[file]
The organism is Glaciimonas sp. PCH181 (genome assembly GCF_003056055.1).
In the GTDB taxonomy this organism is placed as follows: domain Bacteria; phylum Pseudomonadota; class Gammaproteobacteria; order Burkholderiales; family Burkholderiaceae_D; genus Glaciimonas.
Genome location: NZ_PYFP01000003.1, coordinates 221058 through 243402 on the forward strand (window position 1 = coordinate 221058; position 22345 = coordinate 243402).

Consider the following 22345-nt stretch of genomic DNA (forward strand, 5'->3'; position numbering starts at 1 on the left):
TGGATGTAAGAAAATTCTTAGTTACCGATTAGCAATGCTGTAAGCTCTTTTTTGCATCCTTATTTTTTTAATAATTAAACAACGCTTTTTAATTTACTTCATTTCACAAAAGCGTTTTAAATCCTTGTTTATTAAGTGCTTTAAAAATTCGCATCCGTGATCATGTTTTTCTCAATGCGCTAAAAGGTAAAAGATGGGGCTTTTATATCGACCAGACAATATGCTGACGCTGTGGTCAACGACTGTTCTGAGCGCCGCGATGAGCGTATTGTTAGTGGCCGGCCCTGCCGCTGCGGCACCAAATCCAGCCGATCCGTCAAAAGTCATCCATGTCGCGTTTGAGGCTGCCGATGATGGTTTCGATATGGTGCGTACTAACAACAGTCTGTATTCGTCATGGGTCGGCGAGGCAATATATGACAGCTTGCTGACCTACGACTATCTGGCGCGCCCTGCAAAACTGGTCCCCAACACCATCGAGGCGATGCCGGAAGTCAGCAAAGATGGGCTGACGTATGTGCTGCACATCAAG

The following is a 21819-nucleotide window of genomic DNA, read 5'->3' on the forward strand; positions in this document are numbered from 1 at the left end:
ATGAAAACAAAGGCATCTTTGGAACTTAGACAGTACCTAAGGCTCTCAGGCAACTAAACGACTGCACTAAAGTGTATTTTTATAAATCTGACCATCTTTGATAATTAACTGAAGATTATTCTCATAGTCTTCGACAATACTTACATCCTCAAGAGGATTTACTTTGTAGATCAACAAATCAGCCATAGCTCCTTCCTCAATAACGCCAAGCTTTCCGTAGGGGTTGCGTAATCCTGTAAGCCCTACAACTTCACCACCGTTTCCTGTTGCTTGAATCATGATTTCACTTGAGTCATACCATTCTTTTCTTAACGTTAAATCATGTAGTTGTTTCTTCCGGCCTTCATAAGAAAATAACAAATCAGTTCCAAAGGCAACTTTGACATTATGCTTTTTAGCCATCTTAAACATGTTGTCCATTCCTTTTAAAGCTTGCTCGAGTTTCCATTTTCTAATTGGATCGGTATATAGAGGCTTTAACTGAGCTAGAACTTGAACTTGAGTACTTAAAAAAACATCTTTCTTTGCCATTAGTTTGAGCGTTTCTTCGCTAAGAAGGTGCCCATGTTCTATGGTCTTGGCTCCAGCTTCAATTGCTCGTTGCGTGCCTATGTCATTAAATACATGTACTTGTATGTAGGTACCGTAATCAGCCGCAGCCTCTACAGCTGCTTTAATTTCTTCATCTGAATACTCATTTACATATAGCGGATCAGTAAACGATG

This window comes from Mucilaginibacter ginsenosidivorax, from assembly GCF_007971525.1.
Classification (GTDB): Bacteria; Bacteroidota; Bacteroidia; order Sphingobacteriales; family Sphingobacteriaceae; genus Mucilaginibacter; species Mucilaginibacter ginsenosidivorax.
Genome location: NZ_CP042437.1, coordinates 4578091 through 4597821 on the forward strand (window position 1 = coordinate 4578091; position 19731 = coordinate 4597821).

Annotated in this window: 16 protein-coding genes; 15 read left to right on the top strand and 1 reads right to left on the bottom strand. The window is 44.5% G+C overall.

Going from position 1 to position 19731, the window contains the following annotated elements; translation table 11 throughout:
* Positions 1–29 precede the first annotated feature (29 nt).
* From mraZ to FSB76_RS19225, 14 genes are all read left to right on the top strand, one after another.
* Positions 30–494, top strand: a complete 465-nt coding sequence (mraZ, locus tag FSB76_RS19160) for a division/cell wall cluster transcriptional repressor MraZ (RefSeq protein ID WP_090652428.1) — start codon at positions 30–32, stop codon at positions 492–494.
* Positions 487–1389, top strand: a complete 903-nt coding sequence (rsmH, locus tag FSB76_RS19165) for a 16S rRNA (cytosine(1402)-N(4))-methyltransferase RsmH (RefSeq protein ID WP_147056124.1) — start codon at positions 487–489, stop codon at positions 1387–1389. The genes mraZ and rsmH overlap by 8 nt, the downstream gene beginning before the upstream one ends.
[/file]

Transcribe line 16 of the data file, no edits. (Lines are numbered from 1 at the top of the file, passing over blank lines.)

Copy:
* Positions 487–1389, top strand: a complete 903-nt coding sequence (rsmH, locus tag FSB76_RS19165) for a 16S rRNA (cytosine(1402)-N(4))-methyltransferase RsmH (RefSeq protein ID WP_147056124.1) — start codon at positions 487–489, stop codon at positions 1387–1389. The genes mraZ and rsmH overlap by 8 nt, the downstream gene beginning before the upstream one ends.